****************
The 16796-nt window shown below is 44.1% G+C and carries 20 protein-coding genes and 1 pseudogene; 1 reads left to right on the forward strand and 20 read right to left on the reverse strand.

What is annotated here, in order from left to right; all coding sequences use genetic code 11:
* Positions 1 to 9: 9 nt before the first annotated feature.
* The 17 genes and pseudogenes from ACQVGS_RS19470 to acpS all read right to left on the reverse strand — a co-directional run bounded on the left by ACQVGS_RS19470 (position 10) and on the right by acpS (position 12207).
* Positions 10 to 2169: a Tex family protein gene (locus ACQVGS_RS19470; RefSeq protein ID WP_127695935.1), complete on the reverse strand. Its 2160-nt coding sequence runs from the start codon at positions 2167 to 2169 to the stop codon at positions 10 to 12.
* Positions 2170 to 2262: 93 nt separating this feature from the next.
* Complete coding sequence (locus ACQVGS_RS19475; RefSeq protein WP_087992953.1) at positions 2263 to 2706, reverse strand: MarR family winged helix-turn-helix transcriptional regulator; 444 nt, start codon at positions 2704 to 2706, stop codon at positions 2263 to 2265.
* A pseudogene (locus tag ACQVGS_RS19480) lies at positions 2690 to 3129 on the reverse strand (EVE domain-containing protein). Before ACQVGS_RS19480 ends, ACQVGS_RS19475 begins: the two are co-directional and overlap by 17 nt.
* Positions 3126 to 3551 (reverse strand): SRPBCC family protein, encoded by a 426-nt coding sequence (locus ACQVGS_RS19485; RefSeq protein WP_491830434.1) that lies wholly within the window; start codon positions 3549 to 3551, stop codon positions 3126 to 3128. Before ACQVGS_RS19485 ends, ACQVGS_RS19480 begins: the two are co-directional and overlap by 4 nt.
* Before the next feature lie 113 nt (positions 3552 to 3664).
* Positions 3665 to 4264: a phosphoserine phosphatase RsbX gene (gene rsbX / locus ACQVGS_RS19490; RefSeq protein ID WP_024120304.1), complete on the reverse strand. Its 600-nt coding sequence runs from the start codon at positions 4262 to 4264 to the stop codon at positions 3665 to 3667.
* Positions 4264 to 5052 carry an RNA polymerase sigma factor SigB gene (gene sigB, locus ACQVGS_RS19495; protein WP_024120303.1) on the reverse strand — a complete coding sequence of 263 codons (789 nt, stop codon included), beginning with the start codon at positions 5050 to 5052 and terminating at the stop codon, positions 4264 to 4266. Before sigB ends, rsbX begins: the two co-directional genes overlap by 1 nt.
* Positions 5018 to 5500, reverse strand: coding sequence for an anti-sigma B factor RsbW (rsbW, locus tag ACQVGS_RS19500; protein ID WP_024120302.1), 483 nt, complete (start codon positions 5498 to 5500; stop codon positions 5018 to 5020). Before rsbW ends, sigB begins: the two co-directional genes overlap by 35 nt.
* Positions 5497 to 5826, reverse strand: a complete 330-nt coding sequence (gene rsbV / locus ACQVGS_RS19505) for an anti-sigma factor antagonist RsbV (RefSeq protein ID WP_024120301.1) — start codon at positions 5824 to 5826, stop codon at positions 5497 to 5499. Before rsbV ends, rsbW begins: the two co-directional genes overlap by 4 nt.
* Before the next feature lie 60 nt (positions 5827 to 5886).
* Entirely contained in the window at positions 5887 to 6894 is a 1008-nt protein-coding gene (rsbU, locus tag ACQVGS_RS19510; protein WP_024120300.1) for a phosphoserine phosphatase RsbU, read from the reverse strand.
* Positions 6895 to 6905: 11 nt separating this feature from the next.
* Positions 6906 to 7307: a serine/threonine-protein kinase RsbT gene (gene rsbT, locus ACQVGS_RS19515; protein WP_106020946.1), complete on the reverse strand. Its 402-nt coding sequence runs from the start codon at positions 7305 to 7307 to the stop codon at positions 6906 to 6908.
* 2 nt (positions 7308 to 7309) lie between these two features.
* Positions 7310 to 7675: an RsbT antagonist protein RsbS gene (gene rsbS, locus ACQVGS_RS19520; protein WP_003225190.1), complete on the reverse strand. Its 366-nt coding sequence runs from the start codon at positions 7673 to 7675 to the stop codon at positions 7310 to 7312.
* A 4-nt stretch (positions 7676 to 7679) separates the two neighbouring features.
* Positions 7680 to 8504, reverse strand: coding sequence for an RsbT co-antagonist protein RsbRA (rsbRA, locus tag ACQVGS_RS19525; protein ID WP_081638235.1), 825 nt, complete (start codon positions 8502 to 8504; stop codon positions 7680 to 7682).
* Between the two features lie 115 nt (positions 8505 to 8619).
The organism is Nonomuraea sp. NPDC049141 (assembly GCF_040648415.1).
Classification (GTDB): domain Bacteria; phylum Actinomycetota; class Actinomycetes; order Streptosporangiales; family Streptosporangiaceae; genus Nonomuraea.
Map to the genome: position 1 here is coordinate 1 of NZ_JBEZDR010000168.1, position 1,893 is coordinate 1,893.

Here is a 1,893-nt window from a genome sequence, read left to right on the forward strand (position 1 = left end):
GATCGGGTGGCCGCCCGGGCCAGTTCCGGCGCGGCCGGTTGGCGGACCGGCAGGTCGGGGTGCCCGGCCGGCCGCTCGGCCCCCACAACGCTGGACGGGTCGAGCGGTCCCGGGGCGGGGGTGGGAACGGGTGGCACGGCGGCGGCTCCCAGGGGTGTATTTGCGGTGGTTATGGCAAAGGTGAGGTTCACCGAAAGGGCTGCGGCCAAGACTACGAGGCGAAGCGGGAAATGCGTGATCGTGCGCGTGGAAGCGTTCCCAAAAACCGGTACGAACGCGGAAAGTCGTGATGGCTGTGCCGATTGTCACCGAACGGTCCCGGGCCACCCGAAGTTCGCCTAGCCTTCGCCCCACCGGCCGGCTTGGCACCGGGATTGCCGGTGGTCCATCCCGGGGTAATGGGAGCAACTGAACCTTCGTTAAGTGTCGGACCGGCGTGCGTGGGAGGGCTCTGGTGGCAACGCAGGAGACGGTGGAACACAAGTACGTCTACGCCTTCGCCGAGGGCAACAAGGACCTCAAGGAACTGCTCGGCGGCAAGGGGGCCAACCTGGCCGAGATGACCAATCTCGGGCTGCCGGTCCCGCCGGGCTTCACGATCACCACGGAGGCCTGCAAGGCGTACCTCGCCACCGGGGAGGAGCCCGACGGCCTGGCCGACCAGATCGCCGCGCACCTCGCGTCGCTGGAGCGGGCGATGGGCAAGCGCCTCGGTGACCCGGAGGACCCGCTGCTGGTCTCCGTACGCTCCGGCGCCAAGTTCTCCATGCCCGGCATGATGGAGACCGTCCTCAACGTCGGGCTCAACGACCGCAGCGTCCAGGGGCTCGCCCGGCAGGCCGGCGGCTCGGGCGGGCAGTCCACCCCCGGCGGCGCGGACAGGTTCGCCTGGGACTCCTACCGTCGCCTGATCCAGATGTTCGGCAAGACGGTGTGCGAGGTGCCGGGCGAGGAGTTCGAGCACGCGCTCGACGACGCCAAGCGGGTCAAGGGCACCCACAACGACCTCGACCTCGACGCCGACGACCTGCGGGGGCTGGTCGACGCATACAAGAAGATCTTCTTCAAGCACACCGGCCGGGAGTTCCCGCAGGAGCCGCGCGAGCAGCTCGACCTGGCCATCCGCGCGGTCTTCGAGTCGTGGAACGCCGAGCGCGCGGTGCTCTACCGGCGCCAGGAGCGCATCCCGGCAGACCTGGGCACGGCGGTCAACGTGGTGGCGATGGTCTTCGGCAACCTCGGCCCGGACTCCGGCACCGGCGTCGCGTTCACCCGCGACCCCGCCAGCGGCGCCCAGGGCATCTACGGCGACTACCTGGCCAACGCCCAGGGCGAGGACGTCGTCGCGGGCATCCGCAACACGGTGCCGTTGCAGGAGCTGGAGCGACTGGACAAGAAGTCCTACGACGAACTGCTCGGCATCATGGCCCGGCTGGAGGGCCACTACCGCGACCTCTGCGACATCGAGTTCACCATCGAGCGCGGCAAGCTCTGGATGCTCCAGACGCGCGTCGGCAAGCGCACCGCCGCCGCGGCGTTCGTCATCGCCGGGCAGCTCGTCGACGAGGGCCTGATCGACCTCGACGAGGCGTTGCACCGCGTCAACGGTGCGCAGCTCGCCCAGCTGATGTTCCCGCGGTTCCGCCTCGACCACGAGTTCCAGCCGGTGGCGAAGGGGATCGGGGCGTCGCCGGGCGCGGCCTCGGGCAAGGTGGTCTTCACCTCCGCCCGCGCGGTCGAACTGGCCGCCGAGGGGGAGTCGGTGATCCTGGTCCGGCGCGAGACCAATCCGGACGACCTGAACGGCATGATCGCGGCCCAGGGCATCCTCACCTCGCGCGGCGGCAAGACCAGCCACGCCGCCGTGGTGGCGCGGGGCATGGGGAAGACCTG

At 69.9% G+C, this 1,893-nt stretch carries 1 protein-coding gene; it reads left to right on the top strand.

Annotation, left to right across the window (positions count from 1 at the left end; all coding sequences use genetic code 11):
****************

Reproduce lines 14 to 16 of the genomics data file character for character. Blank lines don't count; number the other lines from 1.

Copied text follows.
* Positions 5497 to 5826, reverse strand: a complete 330-nt coding sequence (gene rsbV / locus ACQVGS_RS19505) for an anti-sigma factor antagonist RsbV (RefSeq protein ID WP_024120301.1) — start codon at positions 5824 to 5826, stop codon at positions 5497 to 5499. Before rsbV ends, rsbW begins: the two co-directional genes overlap by 4 nt.
* Before the next feature lie 60 nt (positions 5827 to 5886).
* Entirely contained in the window at positions 5887 to 6894 is a 1008-nt protein-coding gene (rsbU, locus tag ACQVGS_RS19510; protein WP_024120300.1) for a phosphoserine phosphatase RsbU, read from the reverse strand.